Life in Siberia

Let me tell you about my first week on the new job, in list format.

– My office (how excited I was to have an office!) is in an unfinished corner of the basement, next to the boiler room. It smells like damp socks, my childhood asthma is acting up again because of it, and there are thick bundles of cords hanging dangerously from the ceiling, but it’s mine, dammit. (*proud sniff*) Black mold appears to be growing in one corner, but after filling out the proper work orders and getting approval from their boss who got approval from his boss, Buildings & Grounds has confirmed that it is not actually black mold. I’ll put a plant in front of it.

– A group of older homeless men and one older woman come in almost every day and sit at the round reading table. They talk about food, all day long, and it’s the saddest thing. They describe, in sensuous detail, a ham sandwich they once ate, the corned beef their mothers made when they were children, the quality of the Thanksgiving dinners at various local churches. They talk about it reverently, like soldiers in the trenches describing home. They seem to enjoy describing food almost as much as if they were eating it — as if the right words could conjure up a big, steaming hot meal right there at the reading table.

– Found 17 syringes and a spoon in an open McDonald’s bag behind the utility box in front of the building yesterday.

– Our library partners with a local organization that makes sure homeless women have a safe place to sleep each night, and these women start coming in with their luggage in the afternoon after the sketchy veteran’s center around the corner closes for the day (“sketchy” because it’s not government sanctified, there appears to be no organizational infrastructure [sort of an inmates running the asylum sort of thing], and, once, a woman came to the library saying she’d been beaten up there). Except for some hygiene issues, the women with this program are generally model patrons, sitting at the tables reading books (imagine!) and keeping to themselves. But there is one woman who just sits at the table closest to the reference desk, staring in front of her and periodically laughing at nothing. “What is it?” I asked her once, on my first day, and she shot me a look that suggested I’d just insulted her recently deceased grandmother. Note to self: do not ask patrons why they are laughing at nothing.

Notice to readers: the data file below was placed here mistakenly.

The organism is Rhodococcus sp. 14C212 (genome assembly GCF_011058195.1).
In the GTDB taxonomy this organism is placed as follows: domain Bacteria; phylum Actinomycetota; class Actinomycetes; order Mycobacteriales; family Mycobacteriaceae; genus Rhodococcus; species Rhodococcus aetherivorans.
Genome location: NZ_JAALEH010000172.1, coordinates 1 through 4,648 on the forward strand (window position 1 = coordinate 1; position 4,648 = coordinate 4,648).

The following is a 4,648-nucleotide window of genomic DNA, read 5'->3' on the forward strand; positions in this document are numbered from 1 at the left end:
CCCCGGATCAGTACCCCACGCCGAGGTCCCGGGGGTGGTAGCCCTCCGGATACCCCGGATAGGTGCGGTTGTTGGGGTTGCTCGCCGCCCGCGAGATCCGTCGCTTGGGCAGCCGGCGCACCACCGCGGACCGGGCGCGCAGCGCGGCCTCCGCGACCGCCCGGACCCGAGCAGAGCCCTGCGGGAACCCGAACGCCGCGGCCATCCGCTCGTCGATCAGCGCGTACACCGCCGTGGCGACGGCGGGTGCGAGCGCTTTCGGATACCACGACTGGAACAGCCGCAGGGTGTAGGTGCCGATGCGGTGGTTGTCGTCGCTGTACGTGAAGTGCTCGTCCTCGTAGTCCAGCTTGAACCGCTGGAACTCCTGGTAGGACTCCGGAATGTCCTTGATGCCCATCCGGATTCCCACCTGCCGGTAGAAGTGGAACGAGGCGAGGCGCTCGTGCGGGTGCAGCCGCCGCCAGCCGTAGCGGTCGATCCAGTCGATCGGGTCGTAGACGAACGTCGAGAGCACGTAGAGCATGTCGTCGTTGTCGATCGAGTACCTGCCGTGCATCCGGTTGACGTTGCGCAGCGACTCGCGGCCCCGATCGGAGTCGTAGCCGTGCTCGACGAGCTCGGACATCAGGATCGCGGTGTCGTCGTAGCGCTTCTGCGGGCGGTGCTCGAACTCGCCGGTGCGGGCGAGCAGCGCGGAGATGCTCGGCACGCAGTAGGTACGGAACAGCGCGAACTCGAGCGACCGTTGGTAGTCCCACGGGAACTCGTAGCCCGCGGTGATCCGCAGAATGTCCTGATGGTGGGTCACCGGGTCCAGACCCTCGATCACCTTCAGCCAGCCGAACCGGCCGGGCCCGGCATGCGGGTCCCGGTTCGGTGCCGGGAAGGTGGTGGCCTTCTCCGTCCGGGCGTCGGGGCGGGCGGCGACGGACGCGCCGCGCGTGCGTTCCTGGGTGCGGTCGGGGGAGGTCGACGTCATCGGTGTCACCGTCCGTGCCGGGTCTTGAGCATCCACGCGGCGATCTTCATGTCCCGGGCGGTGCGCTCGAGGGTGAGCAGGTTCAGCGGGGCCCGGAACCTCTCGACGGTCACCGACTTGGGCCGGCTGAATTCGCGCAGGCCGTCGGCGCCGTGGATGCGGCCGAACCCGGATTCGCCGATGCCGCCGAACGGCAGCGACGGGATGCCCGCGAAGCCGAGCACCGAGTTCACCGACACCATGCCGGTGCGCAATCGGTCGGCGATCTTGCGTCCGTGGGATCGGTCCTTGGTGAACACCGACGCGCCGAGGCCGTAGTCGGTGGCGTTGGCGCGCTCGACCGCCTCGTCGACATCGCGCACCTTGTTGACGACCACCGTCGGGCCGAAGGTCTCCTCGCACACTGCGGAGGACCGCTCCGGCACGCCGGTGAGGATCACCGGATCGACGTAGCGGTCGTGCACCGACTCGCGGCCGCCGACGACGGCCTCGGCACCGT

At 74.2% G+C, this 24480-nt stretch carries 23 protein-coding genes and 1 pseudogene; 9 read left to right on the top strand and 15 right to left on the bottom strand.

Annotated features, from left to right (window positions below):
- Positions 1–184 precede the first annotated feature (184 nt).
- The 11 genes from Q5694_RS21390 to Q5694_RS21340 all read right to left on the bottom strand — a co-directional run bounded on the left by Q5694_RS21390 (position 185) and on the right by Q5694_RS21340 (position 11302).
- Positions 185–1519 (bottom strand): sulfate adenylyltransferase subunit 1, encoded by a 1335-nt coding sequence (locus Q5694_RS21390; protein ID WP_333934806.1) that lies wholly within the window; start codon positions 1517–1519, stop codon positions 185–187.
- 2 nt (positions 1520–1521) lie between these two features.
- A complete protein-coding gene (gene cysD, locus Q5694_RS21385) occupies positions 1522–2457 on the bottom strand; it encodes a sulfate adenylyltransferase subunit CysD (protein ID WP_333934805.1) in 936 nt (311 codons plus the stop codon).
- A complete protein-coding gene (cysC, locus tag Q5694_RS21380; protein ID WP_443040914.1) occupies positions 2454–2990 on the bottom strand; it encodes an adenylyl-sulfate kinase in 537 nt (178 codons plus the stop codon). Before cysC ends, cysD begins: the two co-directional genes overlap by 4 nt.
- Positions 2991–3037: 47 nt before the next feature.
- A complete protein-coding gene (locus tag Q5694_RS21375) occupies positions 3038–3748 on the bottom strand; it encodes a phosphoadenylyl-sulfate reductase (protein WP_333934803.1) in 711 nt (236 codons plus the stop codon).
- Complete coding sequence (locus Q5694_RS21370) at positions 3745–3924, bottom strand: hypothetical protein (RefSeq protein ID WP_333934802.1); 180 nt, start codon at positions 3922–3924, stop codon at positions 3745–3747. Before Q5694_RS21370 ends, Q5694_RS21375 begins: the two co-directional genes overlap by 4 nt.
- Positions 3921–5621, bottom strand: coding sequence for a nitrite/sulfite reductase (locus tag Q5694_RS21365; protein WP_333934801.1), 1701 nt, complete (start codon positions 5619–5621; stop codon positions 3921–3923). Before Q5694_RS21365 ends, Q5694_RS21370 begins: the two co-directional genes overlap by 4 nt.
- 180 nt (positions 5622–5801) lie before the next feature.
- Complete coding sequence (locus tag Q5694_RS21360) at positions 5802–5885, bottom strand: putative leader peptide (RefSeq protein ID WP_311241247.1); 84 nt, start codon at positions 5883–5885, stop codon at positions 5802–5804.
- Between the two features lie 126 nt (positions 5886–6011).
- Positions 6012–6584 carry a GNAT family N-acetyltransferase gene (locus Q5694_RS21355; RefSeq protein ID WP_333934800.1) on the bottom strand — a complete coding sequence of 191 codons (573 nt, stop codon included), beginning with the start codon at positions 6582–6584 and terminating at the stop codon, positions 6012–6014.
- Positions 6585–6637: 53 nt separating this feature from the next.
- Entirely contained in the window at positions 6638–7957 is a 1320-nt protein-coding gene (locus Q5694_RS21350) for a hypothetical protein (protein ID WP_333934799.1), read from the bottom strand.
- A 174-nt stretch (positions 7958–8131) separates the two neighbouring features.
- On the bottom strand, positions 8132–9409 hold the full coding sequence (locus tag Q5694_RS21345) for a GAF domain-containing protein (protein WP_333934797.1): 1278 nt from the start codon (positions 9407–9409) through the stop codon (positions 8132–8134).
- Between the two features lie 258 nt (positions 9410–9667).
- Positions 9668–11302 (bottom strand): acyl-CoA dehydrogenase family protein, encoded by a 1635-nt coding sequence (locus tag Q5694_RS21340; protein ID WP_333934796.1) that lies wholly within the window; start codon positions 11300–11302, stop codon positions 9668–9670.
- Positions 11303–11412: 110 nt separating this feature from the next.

– Met a patron named Dumpster Dan (that’s how he introduced himself) who said Uriah Heep was his first real concert and asked what mine was, but when I started to answer [The Decemberists circa 2002 if you must know, Dumpster Dan. JEEZ.] he talked over me like he’d already forgotten the question, complaining that the sound on his computer was broken. When a patron says something is broken, 9 times out of 10 it means that they are just confused about a very simply process. Showed him where the volume toggle was and he proceeded to happily watch Uriah Heep videos for the rest of his hour.

– Female patron dressed as Batman, sitting at the computer checking her Facebook.

– Seriously, I feel bad for those of you who don’t get to work with librarians. Librarians are the weirdest, most interesting lot of kooks, and my new co-workers are among the weirdest and most interesting I’ve met. Since our branch is located way over on the north side of town, far away and forgotten (for the most part) by library administration, there’s a sort of isolated, Siberian feel to our building. Anything goes. Fashion choices that would’ve been cause for write-up when I worked at the main branch flow freely out here. There’s the herbalist who wears pentagrams. Actually, there are two herbalists who wear pentagrams. Cleavage and hoodies abound. None of the other managers seem to observe the dress code (which tells us to always wear a suit coat), which is great since I’ve never managed to pull off shoulder pads without feeling like a kid in mommy’s wardrobe.

– I asked a co-worker (one of the herbalists) if there were any ghosts haunting this old building and she went to her desk and dug out a CD mysteriously labeled: “J.R. GHOST HUNTER. EVIDENCE OF THIS LIBRARY.” I guess a ghost hunting group set up camp here a while back. I can’t wait to watch this disc; saving it for Halloween.

– Apparently changing from air conditioning to heat is a massive, two-day project, so the temperature inside the library has been more or less what it is outside this whole week. My hands and the top of my nose are always cold. There aren’t enough cardigans in the world.


One thought on “Life in Siberia

  1. Sounds like you need some handwarmers. Email me your address and I will make you some. Color preference?

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